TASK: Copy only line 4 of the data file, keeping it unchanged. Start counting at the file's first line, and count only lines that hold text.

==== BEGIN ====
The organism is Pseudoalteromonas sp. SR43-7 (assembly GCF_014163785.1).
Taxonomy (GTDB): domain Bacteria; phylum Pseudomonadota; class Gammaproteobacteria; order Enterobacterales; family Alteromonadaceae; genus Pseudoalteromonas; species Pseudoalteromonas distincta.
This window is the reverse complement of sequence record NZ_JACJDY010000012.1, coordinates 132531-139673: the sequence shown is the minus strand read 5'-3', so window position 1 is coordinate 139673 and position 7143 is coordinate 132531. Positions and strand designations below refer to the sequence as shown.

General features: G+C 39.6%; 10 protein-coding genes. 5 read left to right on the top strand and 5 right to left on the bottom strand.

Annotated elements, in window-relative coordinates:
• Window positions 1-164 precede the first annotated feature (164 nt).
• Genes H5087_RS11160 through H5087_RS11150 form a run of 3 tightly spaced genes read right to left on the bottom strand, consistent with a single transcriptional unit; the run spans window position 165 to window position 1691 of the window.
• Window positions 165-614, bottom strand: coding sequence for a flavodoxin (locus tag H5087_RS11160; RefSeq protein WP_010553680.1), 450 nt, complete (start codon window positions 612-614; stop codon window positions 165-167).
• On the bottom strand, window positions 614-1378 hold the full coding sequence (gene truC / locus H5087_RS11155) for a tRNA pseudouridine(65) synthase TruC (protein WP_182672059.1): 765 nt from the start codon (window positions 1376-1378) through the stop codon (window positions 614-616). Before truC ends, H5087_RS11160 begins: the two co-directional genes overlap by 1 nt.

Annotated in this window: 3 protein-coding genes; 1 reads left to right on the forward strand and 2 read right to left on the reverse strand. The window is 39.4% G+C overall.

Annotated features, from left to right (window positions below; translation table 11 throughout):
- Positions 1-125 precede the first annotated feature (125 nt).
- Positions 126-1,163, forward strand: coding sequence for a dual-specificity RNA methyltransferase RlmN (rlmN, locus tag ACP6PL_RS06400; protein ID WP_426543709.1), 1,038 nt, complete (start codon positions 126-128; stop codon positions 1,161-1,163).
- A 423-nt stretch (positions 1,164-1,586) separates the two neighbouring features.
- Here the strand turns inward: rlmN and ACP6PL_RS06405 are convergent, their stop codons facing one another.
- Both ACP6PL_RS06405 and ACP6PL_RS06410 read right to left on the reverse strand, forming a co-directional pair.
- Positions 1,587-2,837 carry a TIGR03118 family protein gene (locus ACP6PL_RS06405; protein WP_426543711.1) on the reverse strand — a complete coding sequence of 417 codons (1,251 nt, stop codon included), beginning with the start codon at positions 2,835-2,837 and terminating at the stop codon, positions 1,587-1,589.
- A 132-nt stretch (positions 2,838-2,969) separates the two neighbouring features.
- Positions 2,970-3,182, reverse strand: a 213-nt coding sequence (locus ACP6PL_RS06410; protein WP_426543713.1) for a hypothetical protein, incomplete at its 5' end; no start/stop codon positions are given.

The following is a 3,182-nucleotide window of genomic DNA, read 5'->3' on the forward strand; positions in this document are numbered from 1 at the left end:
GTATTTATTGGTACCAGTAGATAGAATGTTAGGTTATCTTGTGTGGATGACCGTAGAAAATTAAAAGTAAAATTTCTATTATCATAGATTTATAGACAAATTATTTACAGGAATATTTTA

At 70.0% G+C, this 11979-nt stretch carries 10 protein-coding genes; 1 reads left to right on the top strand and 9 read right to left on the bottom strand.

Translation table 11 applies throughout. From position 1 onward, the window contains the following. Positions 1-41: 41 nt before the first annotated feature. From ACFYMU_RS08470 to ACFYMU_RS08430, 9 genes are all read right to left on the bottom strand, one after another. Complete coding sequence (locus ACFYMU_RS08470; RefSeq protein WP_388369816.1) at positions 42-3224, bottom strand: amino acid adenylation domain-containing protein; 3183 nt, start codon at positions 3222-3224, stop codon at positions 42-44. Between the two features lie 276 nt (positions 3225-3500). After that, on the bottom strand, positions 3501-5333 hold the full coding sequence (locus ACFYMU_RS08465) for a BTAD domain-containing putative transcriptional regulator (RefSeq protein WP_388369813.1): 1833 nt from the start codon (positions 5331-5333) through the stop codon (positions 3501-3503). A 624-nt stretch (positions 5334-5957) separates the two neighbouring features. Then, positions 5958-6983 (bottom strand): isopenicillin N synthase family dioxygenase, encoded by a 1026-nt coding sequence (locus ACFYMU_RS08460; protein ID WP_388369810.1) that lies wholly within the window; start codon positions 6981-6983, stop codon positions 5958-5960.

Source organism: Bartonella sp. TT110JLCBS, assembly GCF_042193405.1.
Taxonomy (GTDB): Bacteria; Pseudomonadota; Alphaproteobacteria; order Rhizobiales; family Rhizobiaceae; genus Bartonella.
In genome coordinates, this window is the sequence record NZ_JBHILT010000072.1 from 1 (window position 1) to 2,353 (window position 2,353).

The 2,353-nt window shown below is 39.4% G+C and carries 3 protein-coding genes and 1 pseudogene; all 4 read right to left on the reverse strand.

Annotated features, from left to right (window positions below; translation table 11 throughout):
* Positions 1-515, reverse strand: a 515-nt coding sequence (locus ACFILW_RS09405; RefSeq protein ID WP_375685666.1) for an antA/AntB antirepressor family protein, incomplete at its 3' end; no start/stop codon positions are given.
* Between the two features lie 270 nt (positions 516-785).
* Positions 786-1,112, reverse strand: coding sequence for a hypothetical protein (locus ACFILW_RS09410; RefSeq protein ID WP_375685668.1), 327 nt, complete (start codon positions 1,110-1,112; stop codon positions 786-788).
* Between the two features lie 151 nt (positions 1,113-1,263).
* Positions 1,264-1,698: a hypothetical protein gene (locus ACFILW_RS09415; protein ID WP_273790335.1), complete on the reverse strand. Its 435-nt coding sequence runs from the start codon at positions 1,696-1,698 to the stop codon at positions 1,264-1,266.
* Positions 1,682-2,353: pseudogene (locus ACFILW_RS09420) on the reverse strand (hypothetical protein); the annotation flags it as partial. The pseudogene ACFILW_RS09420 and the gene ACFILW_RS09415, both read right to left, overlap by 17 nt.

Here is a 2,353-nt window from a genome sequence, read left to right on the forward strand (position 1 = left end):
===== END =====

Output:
General features: G+C 39.6%; 10 protein-coding genes. 5 read left to right on the top strand and 5 right to left on the bottom strand.